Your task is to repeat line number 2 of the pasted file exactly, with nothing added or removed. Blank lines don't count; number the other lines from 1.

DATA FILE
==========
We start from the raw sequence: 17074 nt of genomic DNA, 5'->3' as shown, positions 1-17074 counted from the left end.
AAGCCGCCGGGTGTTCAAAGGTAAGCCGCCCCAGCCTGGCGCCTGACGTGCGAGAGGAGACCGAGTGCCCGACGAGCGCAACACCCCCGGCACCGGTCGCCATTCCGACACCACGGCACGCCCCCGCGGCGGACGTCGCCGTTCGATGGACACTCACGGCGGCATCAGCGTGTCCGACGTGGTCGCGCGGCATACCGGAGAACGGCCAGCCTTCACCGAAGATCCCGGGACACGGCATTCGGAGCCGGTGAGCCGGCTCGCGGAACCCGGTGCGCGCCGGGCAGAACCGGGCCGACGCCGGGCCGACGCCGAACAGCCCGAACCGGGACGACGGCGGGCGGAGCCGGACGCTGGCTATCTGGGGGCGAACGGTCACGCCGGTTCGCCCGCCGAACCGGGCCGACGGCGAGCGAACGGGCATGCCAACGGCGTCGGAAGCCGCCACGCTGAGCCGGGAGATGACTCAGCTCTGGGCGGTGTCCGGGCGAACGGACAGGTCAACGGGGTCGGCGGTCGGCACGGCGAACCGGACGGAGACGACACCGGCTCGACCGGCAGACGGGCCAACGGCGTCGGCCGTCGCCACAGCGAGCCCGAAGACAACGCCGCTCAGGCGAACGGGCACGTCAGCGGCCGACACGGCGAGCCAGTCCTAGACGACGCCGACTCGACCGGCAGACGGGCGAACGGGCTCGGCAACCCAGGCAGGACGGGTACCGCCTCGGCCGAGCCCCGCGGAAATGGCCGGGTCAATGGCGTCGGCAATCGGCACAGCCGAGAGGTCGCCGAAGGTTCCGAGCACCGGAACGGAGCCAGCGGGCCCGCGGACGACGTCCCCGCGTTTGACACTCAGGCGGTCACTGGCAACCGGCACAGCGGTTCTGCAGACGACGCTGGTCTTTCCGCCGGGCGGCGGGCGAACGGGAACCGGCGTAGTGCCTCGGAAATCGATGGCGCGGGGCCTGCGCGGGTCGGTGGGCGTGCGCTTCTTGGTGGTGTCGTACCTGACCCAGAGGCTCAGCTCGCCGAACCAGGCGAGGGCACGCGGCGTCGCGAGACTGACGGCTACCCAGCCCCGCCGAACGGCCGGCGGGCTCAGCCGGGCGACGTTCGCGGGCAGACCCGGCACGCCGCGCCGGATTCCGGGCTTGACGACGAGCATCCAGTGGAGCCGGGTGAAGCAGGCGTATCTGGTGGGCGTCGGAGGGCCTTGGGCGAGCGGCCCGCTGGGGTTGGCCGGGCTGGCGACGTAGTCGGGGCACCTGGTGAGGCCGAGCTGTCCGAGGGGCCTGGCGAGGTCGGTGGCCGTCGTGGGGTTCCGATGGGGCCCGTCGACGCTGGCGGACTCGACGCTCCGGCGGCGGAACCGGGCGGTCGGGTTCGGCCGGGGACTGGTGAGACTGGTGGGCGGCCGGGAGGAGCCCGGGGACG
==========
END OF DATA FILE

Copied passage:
AAGCCGCCGGGTGTTCAAAGGTAAGCCGCCCCAGCCTGGCGCCTGACGTGCGAGAGGAGACCGAGTGCCCGACGAGCGCAACACCCCCGGCACCGGTCGCCATTCCGACACCACGGCACGCCCCCGCGGCGGACGTCGCCGTTCGATGGACACTCACGGCGGCATCAGCGTGTCCGACGTGGTCGCGCGGCATACCGGAGAACGGCCAGCCTTCACCGAAGATCCCGGGACACGGCATTCGGAGCCGGTGAGCCGGCTCGCGGAACCCGGTGCGCGCCGGGCAGAACCGGGCCGACGCCGGGCCGACGCCGAACAGCCCGAACCGGGACGACGGCGGGCGGAGCCGGACGCTGGCTATCTGGGGGCGAACGGTCACGCCGGTTCGCCCGCCGAACCGGGCCGACGGCGAGCGAACGGGCATGCCAACGGCGTCGGAAGCCGCCACGCTGAGCCGGGAGATGACTCAGCTCTGGGCGGTGTCCGGGCGAACGGACAGGTCAACGGGGTCGGCGGTCGGCACGGCGAACCGGACGGAGACGACACCGGCTCGACCGGCAGACGGGCCAACGGCGTCGGCCGTCGCCACAGCGAGCCCGAAGACAACGCCGCTCAGGCGAACGGGCACGTCAGCGGCCGACACGGCGAGCCAGTCCTAGACGACGCCGACTCGACCGGCAGACGGGCGAACGGGCTCGGCAACCCAGGCAGGACGGGTACCGCCTCGGCCGAGCCCCGCGGAAATGGCCGGGTCAATGGCGTCGGCAATCGGCACAGCCGAGAGGTCGCCGAAGGTTCCGAGCACCGGAACGGAGCCAGCGGGCCCGCGGACGACGTCCCCGCGTTTGACACTCAGGCGGTCACTGGCAACCGGCACAGCGGTTCTGCAGACGACGCTGGTCTTTCCGCCGGGCGGCGGGCGAACGGGAACCGGCGTAGTGCCTCGGAAATCGATGGCGCGGGGCCTGCGCGGGTCGGTGGGCGTGCGCTTCTTGGTGGTGTCGTACCTGACCCAGAGGCTCAGCTCGCCGAACCAGGCGAGGGCACGCGGCGTCGCGAGACTGACGGCTACCCAGCCCCGCCGAACGGCCGGCGGGCTCAGCCGGGCGACGTTCGCGGGCAGACCCGGCACGCCGCGCCGGATTCCGGGCTTGACGACGAGCATCCAGTGGAGCCGGGTGAAGCAGGCGTATCTGGTGGGCGTCGGAGGGCCTTGGGCGAGCGGCCCGCTGGGGTTGGCCGGGCTGGCGACGTAGTCGGGGCACCTGGTGAGGCCGAGCTGTCCGAGGGGCCTGGCGAGGTCGGTGGCCGTCGTGGGGTTCCGATGGGGCCCGTCGACGCTGGCGGACTCGACGCTCCGGCGGCGGAACCGGGCGGTCGGGTTCGGCCGGGGACTGGTGAGACTGGTGGGCGGCCGGGAGGAGCCCGGGGACG